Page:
Horace Walpole

William Clarke and Robert Shelton Mackenzie, in The Georgian Era: Memoirs of the most eminent Persons who have flourished in Great Britain (1832-34) 3:333-35.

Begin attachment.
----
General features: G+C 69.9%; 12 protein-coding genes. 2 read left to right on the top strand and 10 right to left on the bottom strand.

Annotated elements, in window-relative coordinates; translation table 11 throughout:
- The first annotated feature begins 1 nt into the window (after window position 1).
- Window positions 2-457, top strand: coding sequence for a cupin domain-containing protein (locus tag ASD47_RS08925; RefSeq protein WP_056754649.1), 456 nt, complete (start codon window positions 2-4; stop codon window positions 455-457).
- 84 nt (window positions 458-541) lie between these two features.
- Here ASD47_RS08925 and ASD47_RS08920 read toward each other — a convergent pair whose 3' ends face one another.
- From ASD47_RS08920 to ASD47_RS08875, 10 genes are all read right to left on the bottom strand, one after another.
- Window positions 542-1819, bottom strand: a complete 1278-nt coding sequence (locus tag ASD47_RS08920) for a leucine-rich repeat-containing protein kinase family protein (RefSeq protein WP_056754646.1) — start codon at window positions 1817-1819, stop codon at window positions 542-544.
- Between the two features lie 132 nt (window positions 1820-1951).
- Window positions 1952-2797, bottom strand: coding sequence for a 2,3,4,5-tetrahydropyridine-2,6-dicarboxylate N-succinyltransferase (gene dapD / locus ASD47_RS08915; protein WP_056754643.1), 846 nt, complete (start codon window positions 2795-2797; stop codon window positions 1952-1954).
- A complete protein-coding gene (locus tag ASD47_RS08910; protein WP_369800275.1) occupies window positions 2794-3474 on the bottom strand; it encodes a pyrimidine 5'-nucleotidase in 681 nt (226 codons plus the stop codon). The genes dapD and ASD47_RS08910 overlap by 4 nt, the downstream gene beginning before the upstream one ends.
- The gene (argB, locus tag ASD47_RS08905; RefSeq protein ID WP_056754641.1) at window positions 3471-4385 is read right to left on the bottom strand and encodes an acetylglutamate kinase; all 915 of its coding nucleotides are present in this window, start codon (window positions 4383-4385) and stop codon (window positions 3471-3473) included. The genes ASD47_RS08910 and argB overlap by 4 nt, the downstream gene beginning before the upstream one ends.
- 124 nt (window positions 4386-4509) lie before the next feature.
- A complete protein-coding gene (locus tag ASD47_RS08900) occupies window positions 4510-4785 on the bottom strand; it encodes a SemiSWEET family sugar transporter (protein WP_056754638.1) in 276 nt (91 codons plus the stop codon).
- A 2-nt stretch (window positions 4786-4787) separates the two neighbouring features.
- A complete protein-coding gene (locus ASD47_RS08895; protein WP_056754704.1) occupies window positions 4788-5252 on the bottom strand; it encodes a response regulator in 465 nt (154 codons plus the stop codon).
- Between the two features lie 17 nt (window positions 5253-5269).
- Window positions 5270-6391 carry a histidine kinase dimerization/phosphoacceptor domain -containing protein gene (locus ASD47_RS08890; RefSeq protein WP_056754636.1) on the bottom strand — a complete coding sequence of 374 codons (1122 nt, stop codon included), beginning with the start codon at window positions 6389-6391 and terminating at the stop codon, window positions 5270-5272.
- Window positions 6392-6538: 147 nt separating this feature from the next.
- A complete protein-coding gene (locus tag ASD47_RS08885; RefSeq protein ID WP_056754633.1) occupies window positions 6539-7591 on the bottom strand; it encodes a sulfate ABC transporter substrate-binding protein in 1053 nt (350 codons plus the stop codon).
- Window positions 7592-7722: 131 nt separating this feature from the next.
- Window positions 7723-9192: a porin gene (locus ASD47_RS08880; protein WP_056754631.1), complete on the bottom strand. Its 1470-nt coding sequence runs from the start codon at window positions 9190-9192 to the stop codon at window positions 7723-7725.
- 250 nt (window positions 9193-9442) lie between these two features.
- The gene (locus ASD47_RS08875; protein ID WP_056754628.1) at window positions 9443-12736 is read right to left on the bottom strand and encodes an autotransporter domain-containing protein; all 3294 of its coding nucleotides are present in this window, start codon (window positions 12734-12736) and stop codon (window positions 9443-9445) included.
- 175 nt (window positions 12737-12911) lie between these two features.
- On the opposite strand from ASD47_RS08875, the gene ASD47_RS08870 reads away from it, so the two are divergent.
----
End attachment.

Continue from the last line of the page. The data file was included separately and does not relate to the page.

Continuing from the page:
The exact year in which this nobleman was born, we have been unable to ascertain with certainty: 1715-16-17 and 1718 have been assigned by his different biographers, but, according to the Gentleman's Magazine, which is no bad authority for dates, his birth took place in 1716. He was the third and youngest son of the first Earl of Orford, by his first wife, and received the early part of his education at Eton, where, as has been stated in our memoir of that poet, he became acquainted with Gray. From Eton he proceeded, in 1734, to King's College, Cambridge, in honour of the founder of which, Henry the Sixth, he wrote some verses that gave no unfavourable omen of his future abilities. They were probably the first production of his pen, and were dated February 1738; in the summer of which year he was appointed inspector-general of the exports and imports, a place which he soon after exchanged for that of usher of the Exchequer. In 1739, he went abroad with Gray, from whom he parted at Reggio, in 1741, as he acknowledged to Mr. Mason, by his own fault; but Walpole's subsequent conduct seems to have been more friendly and generous than that of the poet, though their reconciliation did not revive the former cordiality of either. On his return to England, the subject of our memoir was chosen member of parliament for Callington, in Cornwall; and in March, 1742, he made an animated speech in opposition to a motion for an inquiry into the political conduct of his father. He sat as a borough member in several subsequent parliaments, and terminated his political career, in 1768, without any other senatorial reputation than that of consistency in his Whig principles.